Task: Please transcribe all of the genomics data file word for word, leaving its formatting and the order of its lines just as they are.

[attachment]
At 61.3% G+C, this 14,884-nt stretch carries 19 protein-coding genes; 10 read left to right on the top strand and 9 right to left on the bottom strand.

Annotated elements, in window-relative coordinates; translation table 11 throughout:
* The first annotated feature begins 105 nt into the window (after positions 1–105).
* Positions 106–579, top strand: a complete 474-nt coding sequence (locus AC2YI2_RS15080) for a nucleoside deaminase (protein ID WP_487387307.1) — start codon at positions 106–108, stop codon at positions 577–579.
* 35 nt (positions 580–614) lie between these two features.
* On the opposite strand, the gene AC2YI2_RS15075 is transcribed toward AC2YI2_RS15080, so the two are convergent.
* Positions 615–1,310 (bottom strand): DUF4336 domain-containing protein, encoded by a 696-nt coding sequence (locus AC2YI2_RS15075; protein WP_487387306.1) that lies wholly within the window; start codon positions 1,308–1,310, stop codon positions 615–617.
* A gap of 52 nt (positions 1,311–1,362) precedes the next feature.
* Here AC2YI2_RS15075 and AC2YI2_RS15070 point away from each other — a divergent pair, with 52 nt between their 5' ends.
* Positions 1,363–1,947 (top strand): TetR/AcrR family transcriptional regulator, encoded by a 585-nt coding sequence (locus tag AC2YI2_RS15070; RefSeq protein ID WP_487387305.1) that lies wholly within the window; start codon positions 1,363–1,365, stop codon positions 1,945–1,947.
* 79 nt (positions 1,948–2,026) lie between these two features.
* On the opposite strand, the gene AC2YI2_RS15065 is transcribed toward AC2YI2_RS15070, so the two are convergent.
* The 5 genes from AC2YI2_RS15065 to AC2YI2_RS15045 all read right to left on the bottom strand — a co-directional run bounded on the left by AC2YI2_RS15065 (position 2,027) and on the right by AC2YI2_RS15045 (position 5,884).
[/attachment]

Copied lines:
At 61.3% G+C, this 14,884-nt stretch carries 19 protein-coding genes; 10 read left to right on the top strand and 9 right to left on the bottom strand.

Annotated elements, in window-relative coordinates; translation table 11 throughout:
* The first annotated feature begins 105 nt into the window (after positions 1–105).
* Positions 106–579, top strand: a complete 474-nt coding sequence (locus AC2YI2_RS15080) for a nucleoside deaminase (protein ID WP_487387307.1) — start codon at positions 106–108, stop codon at positions 577–579.
* 35 nt (positions 580–614) lie between these two features.
* On the opposite strand, the gene AC2YI2_RS15075 is transcribed toward AC2YI2_RS15080, so the two are convergent.
* Positions 615–1,310 (bottom strand): DUF4336 domain-containing protein, encoded by a 696-nt coding sequence (locus AC2YI2_RS15075; protein WP_487387306.1) that lies wholly within the window; start codon positions 1,308–1,310, stop codon positions 615–617.
* A gap of 52 nt (positions 1,311–1,362) precedes the next feature.
* Here AC2YI2_RS15075 and AC2YI2_RS15070 point away from each other — a divergent pair, with 52 nt between their 5' ends.
* Positions 1,363–1,947 (top strand): TetR/AcrR family transcriptional regulator, encoded by a 585-nt coding sequence (locus tag AC2YI2_RS15070; RefSeq protein ID WP_487387305.1) that lies wholly within the window; start codon positions 1,363–1,365, stop codon positions 1,945–1,947.
* 79 nt (positions 1,948–2,026) lie between these two features.
* On the opposite strand, the gene AC2YI2_RS15065 is transcribed toward AC2YI2_RS15070, so the two are convergent.
* The 5 genes from AC2YI2_RS15065 to AC2YI2_RS15045 all read right to left on the bottom strand — a co-directional run bounded on the left by AC2YI2_RS15065 (position 2,027) and on the right by AC2YI2_RS15045 (position 5,884).